This raises an important point: you and I need to respect, appreciate, and look to our spiritual fathers and mothers for wisdom.
I know it sounds crazy, but people that have been Christians longer than you might have some good advice to pass along to you. And we should be willing to receive it with humility.
It doesn’t matter if you’re 28 like me or if you’re 68 - you still have fathers and mothers in the faith and we should respect and value them enough to listen to what they have to say and be humble enough to learn from them.
And yet at the same time, we share as Paul says to Titus, a “common faith.” Every true Christian is saved by grace through faith. In other words, no one is “more saved” or “less saved” than anyone else.
A spiritual child is just as much of a believer as spiritual mother.
Each one of us had to admit our need for a Savior. And because of our admission - there isn’t any room for judgmentalism or pride.
Once you realize that it’s only because of Jesus that you can stand before God -- comparison and competition dies.
In fact, it inspires the opposite of comparison and competition. The work of Christ should prompt you to forgiveness, understanding and love.
Salvation by grace through faith is equally effective for all people. One of the amazing things about Christianity is that everyone so different in so many ways but we’re also all the same.
The saving power of God’s word transcends socio-economic standing, race, where you live, and anything that would distinguish you from another person.
The Paul pronounces grace and peace on Titus. Paul actually pronounces grace and peace in many of his letters.
So, he certainly thought that grace and peace were worth mentioning over and over again. One person commenting on verse 4 wrote,
“When a person becomes absolutely convinced that their standing before God is based entirely on his grace and not on any goodness in themselves, peace comes.” The peace that comes is the end of hostility between God and man because of the work of Jesus Christ on the cross.
Grace is the fountain from which peace flows. Once you’ve experienced the grace of God you’ll experience peace as well.
It’s interesting at the end of verse 4, Paul designates God the Father as our Savior. Certainly, we’d all expect him to refer to Jesus as our Savior. But God the Father?
Did God the Father have a role in redeeming a people to himself?
The answer is yes!
The Father sent the Son, Jesus Christ, into the world for our redemption. And Jesus acquired our redemption on the cross. So God the Father deserves the designation of Savior just as much as the Son does!
Geese fly in a “v” formation because its aerodynamic and helps them conserve energy. But did you realize that a major reason it’s so aerodynamic is because they perfectly time the beat of their wings?
This means that they have to quickly alter the flap of their wing based on the who’s in front of them. The unity of the group allows them to fly for hundreds of miles.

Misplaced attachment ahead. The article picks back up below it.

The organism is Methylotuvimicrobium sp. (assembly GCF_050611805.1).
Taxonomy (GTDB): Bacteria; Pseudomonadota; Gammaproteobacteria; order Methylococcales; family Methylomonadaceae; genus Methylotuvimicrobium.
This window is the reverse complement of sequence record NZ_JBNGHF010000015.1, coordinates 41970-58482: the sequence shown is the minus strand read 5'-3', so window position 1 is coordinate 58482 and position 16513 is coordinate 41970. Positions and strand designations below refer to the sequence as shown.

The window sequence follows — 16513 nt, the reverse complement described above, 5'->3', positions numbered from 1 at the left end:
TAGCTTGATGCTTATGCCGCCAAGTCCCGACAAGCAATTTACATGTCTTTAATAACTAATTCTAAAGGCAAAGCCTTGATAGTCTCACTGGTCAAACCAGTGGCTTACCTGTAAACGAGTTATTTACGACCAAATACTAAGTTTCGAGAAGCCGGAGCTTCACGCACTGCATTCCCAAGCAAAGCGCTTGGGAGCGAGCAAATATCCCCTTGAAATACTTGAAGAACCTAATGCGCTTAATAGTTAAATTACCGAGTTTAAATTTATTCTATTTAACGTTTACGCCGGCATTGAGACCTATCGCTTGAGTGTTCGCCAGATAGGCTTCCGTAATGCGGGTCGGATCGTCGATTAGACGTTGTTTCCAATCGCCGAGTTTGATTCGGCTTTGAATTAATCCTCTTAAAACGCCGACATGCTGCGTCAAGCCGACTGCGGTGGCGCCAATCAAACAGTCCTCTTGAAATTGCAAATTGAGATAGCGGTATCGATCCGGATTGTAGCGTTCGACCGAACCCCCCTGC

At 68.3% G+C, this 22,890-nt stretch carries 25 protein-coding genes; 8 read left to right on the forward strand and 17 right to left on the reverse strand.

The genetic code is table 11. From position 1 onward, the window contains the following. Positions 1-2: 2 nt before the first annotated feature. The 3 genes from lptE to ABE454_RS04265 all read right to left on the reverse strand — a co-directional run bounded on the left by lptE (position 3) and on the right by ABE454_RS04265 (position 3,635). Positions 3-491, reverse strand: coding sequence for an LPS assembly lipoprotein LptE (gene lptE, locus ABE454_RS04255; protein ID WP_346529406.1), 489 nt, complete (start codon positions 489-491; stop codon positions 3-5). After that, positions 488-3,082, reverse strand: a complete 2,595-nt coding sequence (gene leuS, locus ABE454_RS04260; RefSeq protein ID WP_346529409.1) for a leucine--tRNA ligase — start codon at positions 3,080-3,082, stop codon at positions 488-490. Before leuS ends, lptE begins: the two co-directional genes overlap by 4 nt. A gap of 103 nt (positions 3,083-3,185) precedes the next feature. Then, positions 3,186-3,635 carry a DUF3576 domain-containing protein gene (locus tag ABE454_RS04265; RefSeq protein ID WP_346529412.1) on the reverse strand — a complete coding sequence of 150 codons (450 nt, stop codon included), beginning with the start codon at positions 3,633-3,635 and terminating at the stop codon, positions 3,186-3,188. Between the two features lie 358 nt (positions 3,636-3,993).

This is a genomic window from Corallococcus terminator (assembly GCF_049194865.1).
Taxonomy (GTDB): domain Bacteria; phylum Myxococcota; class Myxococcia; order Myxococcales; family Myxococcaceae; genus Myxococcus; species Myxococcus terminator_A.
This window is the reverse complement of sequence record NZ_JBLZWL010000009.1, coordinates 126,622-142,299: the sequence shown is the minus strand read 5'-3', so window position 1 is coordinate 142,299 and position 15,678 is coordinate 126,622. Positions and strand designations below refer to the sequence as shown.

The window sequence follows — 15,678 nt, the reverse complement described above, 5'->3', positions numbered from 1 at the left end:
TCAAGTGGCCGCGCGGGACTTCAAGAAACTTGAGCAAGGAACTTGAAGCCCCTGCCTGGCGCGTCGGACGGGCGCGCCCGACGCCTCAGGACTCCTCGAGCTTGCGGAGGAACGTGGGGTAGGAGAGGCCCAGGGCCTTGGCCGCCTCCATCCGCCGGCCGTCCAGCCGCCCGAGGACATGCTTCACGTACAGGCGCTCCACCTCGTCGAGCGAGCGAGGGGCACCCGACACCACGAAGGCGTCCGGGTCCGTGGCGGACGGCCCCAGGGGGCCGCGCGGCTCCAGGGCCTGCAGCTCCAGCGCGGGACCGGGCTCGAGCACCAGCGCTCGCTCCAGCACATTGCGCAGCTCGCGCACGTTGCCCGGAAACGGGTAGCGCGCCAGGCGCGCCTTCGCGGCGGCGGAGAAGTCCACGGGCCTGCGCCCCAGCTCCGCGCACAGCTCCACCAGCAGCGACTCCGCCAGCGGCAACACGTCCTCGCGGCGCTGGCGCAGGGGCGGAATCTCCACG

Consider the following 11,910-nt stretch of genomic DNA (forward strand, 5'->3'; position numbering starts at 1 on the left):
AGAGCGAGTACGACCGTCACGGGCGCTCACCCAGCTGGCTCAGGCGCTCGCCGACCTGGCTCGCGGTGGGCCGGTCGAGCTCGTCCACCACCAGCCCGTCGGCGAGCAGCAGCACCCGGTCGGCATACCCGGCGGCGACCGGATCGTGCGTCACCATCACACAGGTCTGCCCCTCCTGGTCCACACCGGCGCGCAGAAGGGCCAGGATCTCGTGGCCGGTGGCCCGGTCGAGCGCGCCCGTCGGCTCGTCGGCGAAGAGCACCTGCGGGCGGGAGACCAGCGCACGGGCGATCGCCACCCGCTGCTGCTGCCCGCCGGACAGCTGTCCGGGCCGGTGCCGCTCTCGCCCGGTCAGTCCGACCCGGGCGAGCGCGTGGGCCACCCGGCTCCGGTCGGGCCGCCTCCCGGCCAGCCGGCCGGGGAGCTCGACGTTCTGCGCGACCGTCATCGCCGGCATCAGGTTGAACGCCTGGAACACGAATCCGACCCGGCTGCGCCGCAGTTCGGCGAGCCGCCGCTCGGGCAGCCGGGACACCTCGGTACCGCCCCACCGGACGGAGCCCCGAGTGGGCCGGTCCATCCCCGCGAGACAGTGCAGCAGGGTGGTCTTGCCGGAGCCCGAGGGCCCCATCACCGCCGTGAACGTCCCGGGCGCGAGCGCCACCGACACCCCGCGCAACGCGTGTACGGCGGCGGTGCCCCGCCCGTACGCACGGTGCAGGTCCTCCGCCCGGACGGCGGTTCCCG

The church at large, in the world, is powerful not because of you or me. The church is powerful because we’re united by faith in Christ.
Although we are different in so many ways, it’s our commonality our union with Christ that bonds us together.
It’s as Paul says, a “common faith.”
And our bond in faith is what’s powerful. There’s something that’s even more powerful going on when we gather together for worship on Sunday morning: we get a tiny glimpse of heaven.
Despite what any song says, heaven isn’t a place on earth, but we do get a little glimpse right here this morning.
What’s interesting about Paul writing to Titus is that they were very different. Paul was Jewish and circumcised, Titus was a gentile and uncircumcised. These were major ethnic barriers.
It was their faith in Christ that bonded them together. Spreading the gospel message across the world transcended any barrier.
However, it’s still easy to feel isolated and alone. No one has experienced exactly what you have experienced. You can often feel like the odd man out. You may think that no one can really understand what you’re going through.
But the truth is there is someone that can understand your pain. Christ faced isolation when he was abandoned by his disciples.
Christ encountered exclusion. He experienced loneliness.
And He faced the cross so that you could have life in Him. There’s community of people that glory in the cross of Christ.
Do you know this community of people sharing a common faith? Or are you out there by yourself trying to figure it all out on your own?
The American author Thomas Wolfe from his novel, Look Homeward, Angel asked, “Which of us is not forever a stranger and alone?”
We’re strangers on this earth because it’s not our home. We belong in eternal communion with other believers at the feet of Jesus Christ in heaven.
The power has never been in our ability to overcome isolation and loneliness, the power has always been in Christ through his word.
May the pain of isolation and despair pail in comparison to the love and joy found in community of those that share Christ.
Let’s pray together.